John Ricci Loved This City

APPRECIATIONScreenshot 2018-04-05 at 12.20.18 AM

By Josh Resnek

I first met John Ricci in the year
2000, right after the Independent
Newspaper Group launched
the Everett Independent. As
part of the ownership team at
the Independent then (I am not
now, obviously), I was at my
desk when I received a call quite
out of the blue shortly after we
issued our first edition.

It was John Ricci. He said he
was reaching out.

He said he was excited by the
new newspaper in town.

“I want to help deliver your
paper. I loved it. I want to help
you folks out,” he said.

Thus began about
a 7 year relationship
with Mr. Ricci who
I came to know well.

For that period
of time he was part
of our delivery
t e a m a n d a l s o
gave insights into
the city, which were always

Mr. Ricci died on March 19 at
the Benchmark Senior Living
Home in Woburn.

He was 86.

John Ricci was
born in Everett to
old time Everett
residents, Pasquale
and Genoveffa
(Falco) Ricci. He
a t t e n d e d l o c a l
public schools and
graduated from the
Everett Vocational
High School.

He showed an early interest
in everything electrical or
mechanical and went on to
Wentworth Institute where he
received a degree in mechanical
engineering. He was a US Army veteran
of the Korean War and a proud
member of the International
Brotherhood of Electrical
Workers for 67 years. Mr. Ricci
also served on the Board of Fire
Commissioners for the City of

The vast bulk of his time as
an electrician was not spent
installing electrical services in
homes. Rather he served as the
chief electrician for the Red
Sox during the Tom Yawkey
ownership era.

It was during this time that he
came to know every nook and
cranny inside the park – which he was                                                                                    always happy to share with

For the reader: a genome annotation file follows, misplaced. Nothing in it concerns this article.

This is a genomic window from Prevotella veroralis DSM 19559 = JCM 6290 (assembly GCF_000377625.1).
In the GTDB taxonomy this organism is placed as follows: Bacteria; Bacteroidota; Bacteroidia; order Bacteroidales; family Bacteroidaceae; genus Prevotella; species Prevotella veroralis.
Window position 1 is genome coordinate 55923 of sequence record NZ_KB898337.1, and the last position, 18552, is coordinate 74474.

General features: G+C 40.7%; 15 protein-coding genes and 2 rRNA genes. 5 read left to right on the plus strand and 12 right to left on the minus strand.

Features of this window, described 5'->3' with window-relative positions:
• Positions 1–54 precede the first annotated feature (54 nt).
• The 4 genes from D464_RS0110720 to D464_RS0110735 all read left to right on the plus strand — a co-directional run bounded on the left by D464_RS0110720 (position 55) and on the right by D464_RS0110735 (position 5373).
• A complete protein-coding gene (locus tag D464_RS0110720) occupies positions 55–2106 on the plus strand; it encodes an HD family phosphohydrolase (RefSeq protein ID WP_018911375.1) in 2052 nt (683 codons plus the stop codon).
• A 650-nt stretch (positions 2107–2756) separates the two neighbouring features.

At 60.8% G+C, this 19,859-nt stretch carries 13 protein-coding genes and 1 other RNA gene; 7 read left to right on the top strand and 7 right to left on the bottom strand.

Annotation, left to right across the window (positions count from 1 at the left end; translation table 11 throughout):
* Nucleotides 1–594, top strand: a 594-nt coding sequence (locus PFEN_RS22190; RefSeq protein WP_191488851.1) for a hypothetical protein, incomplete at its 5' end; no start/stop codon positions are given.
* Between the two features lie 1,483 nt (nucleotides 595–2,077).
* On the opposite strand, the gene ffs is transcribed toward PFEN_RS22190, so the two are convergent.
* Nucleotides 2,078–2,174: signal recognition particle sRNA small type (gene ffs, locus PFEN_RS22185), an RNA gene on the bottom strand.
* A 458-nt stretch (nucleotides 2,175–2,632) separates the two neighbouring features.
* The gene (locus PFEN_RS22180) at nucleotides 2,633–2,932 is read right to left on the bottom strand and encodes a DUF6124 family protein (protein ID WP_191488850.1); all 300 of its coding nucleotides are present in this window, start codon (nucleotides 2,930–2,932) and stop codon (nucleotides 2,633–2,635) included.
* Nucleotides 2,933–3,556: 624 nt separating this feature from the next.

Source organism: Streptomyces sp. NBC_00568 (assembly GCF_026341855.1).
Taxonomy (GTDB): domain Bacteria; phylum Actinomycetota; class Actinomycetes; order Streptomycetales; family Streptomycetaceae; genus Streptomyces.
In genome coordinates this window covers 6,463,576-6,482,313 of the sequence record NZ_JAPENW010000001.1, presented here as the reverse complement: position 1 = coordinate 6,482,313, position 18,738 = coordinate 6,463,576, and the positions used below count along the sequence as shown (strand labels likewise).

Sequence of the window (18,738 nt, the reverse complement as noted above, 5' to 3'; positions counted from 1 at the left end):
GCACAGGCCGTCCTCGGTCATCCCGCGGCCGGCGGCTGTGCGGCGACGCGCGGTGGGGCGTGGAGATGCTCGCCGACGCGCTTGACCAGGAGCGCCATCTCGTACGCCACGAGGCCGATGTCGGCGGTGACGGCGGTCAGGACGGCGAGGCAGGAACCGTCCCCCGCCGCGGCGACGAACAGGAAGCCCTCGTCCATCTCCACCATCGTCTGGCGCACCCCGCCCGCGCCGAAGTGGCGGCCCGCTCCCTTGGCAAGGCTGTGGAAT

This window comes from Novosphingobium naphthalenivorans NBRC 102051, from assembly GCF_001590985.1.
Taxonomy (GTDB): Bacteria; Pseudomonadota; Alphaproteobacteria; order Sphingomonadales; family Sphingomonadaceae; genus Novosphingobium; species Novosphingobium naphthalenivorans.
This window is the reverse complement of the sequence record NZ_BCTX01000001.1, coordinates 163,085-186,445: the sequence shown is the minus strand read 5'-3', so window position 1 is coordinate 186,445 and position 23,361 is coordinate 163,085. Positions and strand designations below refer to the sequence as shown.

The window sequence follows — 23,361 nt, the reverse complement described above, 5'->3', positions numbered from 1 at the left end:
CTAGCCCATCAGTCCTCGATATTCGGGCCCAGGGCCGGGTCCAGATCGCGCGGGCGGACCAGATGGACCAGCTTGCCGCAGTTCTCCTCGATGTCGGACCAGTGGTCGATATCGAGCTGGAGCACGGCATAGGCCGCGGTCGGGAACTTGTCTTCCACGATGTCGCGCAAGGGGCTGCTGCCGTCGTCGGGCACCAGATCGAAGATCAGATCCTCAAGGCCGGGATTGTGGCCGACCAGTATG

this writer whenever I attended a
Red Sox game with him.
Traveling inside the park’s
hidden spaces was his specialty.
He even took me inside the
Green Monster!

His time with the Red Sox also
left him with about the finest two
box seats a Red Sox fan could
ever hope to sit in much less to

Mr. Ricci’s seats were directly
behind the first base dugout,
about three rows back.
You could literally touch the

I sat in those seats many a time
thanks to Mr. Ricci’s generosity.
As a proud Catholic with a
deep faith in his religion and
God, Mr. Ricci was proud to help
out at St. Theresa’s Church when
the Archdiocese closed it down.
He stood watch inside that
church for many months of his
life when some parishioners
were holding a vigil there. Now
the church is being converted
into housing, something that
might very well disturb Mr.

He loved his late wife Mary,
and he adored his children,
whom I know so well, and he
was generous and faithful to
them throughout a long life.

He loved the city he grew up in
and where he spent his life.
To him, for him, Everett was a
great place.

Funeral arrangements were
handled by the Cafasso and Sons
Funeral Home.

Mr. Ricci was interred with
military honors in the Holy Cross
Mausoleum in Malden.

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